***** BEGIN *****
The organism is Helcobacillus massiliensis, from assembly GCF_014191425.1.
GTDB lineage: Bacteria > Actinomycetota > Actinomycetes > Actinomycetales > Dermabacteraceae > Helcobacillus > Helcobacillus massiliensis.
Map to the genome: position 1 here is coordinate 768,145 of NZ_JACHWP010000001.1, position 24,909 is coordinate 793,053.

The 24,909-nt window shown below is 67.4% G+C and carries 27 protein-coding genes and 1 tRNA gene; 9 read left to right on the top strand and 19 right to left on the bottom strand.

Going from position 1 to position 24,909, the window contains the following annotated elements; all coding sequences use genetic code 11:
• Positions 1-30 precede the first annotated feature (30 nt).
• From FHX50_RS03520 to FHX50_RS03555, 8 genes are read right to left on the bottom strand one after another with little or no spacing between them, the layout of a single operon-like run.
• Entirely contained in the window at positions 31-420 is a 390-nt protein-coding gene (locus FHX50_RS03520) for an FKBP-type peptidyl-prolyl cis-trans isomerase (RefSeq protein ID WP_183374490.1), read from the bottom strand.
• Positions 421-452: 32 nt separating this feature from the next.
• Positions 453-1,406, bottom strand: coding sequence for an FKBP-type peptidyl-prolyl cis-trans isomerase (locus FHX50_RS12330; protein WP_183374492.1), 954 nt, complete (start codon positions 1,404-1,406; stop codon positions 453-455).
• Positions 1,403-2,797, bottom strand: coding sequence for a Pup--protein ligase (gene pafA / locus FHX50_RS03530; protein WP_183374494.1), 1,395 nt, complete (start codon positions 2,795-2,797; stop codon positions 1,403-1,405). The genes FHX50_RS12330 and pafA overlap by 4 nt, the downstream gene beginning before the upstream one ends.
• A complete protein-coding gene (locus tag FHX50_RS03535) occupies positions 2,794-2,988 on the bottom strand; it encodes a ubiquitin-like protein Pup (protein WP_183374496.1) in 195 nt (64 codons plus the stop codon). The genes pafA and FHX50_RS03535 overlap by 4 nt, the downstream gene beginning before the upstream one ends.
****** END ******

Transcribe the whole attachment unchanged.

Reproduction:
The organism is Helcobacillus massiliensis, from assembly GCF_014191425.1.
GTDB lineage: Bacteria > Actinomycetota > Actinomycetes > Actinomycetales > Dermabacteraceae > Helcobacillus > Helcobacillus massiliensis.
Map to the genome: position 1 here is coordinate 768,145 of NZ_JACHWP010000001.1, position 24,909 is coordinate 793,053.

The 24,909-nt window shown below is 67.4% G+C and carries 27 protein-coding genes and 1 tRNA gene; 9 read left to right on the top strand and 19 right to left on the bottom strand.

Going from position 1 to position 24,909, the window contains the following annotated elements; all coding sequences use genetic code 11:
• Positions 1-30 precede the first annotated feature (30 nt).
• From FHX50_RS03520 to FHX50_RS03555, 8 genes are read right to left on the bottom strand one after another with little or no spacing between them, the layout of a single operon-like run.
• Entirely contained in the window at positions 31-420 is a 390-nt protein-coding gene (locus FHX50_RS03520) for an FKBP-type peptidyl-prolyl cis-trans isomerase (RefSeq protein ID WP_183374490.1), read from the bottom strand.
• Positions 421-452: 32 nt separating this feature from the next.
• Positions 453-1,406, bottom strand: coding sequence for an FKBP-type peptidyl-prolyl cis-trans isomerase (locus FHX50_RS12330; protein WP_183374492.1), 954 nt, complete (start codon positions 1,404-1,406; stop codon positions 453-455).
• Positions 1,403-2,797, bottom strand: coding sequence for a Pup--protein ligase (gene pafA / locus FHX50_RS03530; protein WP_183374494.1), 1,395 nt, complete (start codon positions 2,795-2,797; stop codon positions 1,403-1,405). The genes FHX50_RS12330 and pafA overlap by 4 nt, the downstream gene beginning before the upstream one ends.
• A complete protein-coding gene (locus tag FHX50_RS03535) occupies positions 2,794-2,988 on the bottom strand; it encodes a ubiquitin-like protein Pup (protein WP_183374496.1) in 195 nt (64 codons plus the stop codon). The genes pafA and FHX50_RS03535 overlap by 4 nt, the downstream gene beginning before the upstream one ends.